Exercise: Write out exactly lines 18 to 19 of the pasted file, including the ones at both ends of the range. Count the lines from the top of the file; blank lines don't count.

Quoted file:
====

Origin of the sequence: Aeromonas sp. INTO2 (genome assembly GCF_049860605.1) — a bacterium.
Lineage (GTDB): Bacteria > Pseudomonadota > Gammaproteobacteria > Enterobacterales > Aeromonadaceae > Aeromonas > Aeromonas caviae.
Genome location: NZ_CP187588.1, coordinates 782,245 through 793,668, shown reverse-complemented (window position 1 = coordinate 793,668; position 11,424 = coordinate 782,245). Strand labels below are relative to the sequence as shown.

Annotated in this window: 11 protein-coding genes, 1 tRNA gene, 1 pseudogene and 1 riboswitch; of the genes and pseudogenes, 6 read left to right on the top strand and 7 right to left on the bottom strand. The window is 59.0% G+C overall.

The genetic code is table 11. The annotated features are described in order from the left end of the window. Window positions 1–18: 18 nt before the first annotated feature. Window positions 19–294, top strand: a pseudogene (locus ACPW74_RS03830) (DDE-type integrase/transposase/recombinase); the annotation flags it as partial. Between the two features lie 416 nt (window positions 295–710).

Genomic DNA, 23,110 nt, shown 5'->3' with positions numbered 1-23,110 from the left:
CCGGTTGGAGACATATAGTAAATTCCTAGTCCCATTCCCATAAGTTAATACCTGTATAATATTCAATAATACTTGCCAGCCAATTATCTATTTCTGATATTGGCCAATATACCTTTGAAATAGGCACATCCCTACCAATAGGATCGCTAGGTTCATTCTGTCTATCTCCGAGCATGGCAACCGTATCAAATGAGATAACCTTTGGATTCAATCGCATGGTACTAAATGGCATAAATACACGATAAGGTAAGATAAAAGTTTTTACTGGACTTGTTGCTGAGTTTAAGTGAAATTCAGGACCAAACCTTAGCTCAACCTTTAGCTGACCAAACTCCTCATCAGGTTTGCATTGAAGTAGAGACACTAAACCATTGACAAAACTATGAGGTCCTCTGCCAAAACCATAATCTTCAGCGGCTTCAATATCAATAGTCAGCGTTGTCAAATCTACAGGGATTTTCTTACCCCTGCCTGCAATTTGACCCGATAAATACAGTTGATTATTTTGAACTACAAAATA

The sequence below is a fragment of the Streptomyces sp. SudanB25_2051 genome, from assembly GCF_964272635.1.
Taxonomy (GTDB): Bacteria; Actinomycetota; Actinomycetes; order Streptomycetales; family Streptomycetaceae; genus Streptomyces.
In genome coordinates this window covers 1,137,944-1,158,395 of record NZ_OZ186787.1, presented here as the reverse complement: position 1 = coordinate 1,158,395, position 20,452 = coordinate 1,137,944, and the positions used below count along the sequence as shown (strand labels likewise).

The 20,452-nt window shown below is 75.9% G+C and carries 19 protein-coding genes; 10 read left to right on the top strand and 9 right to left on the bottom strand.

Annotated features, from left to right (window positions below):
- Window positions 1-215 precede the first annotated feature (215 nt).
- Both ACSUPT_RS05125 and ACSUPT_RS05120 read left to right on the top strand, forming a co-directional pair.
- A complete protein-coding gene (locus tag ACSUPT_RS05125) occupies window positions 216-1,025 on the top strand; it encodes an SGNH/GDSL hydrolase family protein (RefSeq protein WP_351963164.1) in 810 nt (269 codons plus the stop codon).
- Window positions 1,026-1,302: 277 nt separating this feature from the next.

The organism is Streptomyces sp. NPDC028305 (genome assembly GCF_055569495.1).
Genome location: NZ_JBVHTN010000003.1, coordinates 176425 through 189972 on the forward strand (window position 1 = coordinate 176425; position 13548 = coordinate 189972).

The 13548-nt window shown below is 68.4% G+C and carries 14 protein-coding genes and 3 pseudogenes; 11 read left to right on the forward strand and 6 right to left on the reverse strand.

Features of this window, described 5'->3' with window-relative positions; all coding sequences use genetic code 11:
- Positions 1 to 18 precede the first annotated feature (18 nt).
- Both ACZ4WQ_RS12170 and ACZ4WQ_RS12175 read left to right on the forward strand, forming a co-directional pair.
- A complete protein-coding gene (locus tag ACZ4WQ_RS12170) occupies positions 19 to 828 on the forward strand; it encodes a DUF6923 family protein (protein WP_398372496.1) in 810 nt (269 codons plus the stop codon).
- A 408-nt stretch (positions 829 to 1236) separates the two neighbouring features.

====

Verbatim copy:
Genome location: NZ_JBVHTN010000003.1, coordinates 176425 through 189972 on the forward strand (window position 1 = coordinate 176425; position 13548 = coordinate 189972).

The 13548-nt window shown below is 68.4% G+C and carries 14 protein-coding genes and 3 pseudogenes; 11 read left to right on the forward strand and 6 right to left on the reverse strand.